Oral Health

You’re never too old to have healthy teeth and gums! Good oral health is associated with healthy food choices and proper nutrition. Good oral health can also help you keep eating healthy foods (and your favourites) easily, well into your older years—by maintaining strong teeth for chewing and limiting discomfort.

Did you know that poor oral health can impact many areas of your life? Problems with your oral health, for example pain or missing teeth, can affect how you speak, eat, and even socialize. (Think about Interact and Diet and Nutrition in AVOID.)

Research also indicates that there is a link between oral health and other health problems (e.g., diabetes, heart disease, respiratory illness, etc.). Although this is a relatively new topic of research, there is evidence that poor oral health can aggravate other health problems.

Of note, research shows that frailty is more common among people with poor dental status. As dental status worsens, research indicates there is an increase in the severity of frailty (Bassim et al., 2018).

Maintaining a healthy mouth is important to leading a healthy life.

How can you maintain your oral health?

  • Brush teeth at a minimum twice daily
  • Floss regularly
  • Continue to visit your dentist for regular dental exams, at all ages

What can caregivers do to help their loved ones?

  • Check mouth regularly for sores, swelling, change in colour of gums
  • Contact dentist if you notice any of these changes

Good nutrition helps build strong teeth and gums

  • Eat a well-balanced diet
  • Limit foods and beverages containing sugar or carbohydrates
  • Choose mouth-healthy snacks, such as cheese, nuts, vegetables, non-acidic fruits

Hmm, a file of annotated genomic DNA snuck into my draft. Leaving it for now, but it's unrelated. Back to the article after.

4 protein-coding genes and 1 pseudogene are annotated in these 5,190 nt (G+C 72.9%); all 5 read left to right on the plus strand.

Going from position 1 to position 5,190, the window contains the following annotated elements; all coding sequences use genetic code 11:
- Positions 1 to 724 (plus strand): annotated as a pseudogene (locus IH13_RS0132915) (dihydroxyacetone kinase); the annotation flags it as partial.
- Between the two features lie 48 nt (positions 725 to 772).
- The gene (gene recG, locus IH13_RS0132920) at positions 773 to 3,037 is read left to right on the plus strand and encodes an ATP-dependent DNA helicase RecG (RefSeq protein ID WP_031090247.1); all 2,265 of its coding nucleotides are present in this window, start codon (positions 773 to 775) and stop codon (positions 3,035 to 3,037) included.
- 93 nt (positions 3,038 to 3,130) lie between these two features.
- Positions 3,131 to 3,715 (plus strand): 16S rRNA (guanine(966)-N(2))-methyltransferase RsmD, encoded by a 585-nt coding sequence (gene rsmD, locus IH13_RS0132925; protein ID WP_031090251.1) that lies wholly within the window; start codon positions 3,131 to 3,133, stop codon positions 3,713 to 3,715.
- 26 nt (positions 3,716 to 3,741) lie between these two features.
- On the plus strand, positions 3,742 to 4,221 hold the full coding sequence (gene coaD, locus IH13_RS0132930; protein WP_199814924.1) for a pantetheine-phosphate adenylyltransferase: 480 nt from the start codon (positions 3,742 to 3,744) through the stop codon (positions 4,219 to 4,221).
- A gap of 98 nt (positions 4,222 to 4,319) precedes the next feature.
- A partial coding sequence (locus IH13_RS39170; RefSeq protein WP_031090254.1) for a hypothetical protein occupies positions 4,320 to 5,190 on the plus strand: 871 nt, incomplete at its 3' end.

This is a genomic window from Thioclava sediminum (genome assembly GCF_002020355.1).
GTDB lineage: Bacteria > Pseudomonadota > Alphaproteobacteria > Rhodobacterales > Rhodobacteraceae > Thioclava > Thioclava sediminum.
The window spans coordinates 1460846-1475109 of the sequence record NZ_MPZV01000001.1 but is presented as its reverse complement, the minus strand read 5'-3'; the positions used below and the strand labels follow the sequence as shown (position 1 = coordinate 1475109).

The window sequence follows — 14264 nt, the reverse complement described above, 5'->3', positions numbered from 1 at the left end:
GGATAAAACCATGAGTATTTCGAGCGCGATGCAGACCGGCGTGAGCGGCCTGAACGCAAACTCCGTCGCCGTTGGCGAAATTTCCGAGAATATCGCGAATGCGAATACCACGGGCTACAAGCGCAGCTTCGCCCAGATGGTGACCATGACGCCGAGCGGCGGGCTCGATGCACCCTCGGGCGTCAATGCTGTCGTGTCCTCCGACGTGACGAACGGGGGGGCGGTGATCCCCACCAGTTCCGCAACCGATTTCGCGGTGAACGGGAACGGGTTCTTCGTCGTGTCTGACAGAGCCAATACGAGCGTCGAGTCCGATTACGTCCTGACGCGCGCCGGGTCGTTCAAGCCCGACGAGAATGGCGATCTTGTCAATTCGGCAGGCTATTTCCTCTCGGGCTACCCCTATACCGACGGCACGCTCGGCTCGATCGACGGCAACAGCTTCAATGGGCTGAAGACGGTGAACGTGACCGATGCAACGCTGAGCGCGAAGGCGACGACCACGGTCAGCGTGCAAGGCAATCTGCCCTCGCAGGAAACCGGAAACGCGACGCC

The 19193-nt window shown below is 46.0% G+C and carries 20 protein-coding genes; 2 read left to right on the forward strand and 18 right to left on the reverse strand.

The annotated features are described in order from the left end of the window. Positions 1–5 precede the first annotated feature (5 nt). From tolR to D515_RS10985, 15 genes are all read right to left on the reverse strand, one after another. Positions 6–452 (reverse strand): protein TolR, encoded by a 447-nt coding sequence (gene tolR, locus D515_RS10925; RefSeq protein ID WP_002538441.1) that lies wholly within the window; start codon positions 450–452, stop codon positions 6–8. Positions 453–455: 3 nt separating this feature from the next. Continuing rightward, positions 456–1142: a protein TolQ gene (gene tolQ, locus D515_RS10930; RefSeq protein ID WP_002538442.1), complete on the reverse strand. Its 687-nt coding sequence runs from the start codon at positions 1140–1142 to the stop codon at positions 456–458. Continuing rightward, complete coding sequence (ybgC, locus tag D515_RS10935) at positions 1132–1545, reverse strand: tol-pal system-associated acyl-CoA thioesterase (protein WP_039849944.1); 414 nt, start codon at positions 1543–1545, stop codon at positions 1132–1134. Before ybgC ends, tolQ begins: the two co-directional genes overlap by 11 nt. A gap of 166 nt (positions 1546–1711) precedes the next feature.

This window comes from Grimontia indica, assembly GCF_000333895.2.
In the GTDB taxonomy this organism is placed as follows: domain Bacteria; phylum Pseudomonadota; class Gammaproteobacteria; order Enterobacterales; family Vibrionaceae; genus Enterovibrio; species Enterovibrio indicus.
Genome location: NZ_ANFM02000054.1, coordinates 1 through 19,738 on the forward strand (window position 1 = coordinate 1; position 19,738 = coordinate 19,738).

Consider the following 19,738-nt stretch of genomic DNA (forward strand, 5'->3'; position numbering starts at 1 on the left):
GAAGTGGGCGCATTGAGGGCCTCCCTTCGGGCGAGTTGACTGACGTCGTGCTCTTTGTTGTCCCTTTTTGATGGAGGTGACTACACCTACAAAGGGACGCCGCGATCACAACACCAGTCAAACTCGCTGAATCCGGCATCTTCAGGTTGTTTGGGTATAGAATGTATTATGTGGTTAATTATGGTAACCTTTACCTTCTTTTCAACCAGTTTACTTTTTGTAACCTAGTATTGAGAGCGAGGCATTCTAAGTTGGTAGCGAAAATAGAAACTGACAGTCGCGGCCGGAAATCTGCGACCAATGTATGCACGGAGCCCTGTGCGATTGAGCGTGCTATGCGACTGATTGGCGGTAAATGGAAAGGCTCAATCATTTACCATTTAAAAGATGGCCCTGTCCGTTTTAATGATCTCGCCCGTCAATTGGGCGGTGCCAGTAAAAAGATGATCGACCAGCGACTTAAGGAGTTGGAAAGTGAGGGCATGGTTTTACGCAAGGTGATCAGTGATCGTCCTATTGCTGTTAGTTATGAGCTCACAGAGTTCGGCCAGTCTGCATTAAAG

Canadian Dental Association

Dental Care for Seniors

Ontario Association of Public Health Dentistry

Information You Can Use: Seniors

Infographic: How to Care for Residents’ Teeth

Dr. Gerald Niznick College of Dentistry Centre for Community Oral Health, University of Manitoba

Mouthcare Resources for Caregivers: Fact Sheets & Video Clips (near bottom of page)

Mouth Healthy by the American Dental Association

Adults Over 60: Your Dental Health

Video: Why Getting Older Doesn’t Mean Losing Your Teeth

Brush DJ

Timer for Proper Brushing (also available as an app)


Recommended Reading

Dependent Seniors Need Better Oral Care

Senior Dental Care in Canada

9 Reasons Senior Dental Health Care Is Important


* Contact your local public health unit to learn more about affordable dentistry programs in your area

Canadian Dental Association. (2019). Dental care for seniors. [Website]. Retrieved from http://www.cda-adc.ca/en/oral_health/cfyt/dental_care_seniors/

Bassim, C. W. (2018). Oral health in healthy aging. [Editorial]. Journal of the American Geriatrics Society66(3), 439-440. doi: https://doi.org/10.1111/jgs.15253

Bassim, C. W., Griffith, L., Mayhew, A., Nazmul, S. Jinhui, M., Ma, J., Verschoor, C., & Raina, P. (October 2018). Oral health and frailty: An analysis of cross-sectional data from the Canadian Longitudinal Study on Aging. Poster presented at the 47th Annual Scientific and Educational Meeting of the Canadian Association on Gerontology, Vancouver, BC. Poster retrieved from https://www.clsa-elcv.ca/sites/default/files/presentations/cag_poster_bassim_oral_health_and_frailty_oct15a.pdf

These are general health guidelines and should not be considered personal medical advice. You should consult your health care provider and discuss each element outlined above to ensure that each element of the AVOID Frailty campaign is personally customized for you.